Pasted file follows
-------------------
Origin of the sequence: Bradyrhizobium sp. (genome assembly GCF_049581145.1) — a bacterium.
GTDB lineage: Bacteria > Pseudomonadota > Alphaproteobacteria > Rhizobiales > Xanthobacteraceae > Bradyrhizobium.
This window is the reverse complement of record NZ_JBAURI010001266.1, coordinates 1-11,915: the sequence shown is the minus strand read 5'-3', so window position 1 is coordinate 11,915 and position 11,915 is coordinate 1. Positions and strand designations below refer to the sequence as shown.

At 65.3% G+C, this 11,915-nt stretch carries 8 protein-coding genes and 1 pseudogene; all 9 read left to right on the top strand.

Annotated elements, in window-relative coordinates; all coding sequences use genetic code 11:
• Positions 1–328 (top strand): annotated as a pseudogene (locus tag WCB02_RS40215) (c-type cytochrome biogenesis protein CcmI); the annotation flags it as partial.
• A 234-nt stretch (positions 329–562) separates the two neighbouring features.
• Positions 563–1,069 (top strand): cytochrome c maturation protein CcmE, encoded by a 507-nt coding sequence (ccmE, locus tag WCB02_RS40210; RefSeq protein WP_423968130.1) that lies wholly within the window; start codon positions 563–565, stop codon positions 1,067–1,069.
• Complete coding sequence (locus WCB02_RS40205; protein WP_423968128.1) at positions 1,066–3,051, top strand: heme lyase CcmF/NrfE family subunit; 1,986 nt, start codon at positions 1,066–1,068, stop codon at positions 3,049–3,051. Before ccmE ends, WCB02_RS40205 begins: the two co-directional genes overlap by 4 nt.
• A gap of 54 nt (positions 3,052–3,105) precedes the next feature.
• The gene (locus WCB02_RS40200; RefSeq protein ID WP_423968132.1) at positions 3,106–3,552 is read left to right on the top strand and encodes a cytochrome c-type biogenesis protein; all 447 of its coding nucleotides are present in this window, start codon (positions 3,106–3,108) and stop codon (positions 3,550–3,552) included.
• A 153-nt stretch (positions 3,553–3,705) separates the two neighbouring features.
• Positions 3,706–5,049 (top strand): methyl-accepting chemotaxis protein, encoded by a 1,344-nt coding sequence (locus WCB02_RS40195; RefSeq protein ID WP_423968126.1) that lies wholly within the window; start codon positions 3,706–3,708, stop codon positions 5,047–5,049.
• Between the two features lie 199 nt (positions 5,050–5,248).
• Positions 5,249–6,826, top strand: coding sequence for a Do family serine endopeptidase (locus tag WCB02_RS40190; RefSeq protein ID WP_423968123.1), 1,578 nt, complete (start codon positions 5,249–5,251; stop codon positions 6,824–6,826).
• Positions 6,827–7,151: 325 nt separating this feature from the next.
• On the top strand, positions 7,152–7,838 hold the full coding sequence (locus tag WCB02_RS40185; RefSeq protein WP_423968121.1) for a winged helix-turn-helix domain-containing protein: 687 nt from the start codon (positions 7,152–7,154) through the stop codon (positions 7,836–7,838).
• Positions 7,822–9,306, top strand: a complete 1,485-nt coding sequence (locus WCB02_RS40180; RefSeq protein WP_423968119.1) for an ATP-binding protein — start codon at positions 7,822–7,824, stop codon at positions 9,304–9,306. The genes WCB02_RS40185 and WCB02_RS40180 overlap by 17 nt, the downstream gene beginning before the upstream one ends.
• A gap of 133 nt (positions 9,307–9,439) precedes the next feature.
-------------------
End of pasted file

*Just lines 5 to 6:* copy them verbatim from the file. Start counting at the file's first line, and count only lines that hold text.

Annotated elements, in window-relative coordinates; all coding sequences use genetic code 11:
• Positions 1–328 (top strand): annotated as a pseudogene (locus tag WCB02_RS40215) (c-type cytochrome biogenesis protein CcmI); the annotation flags it as partial.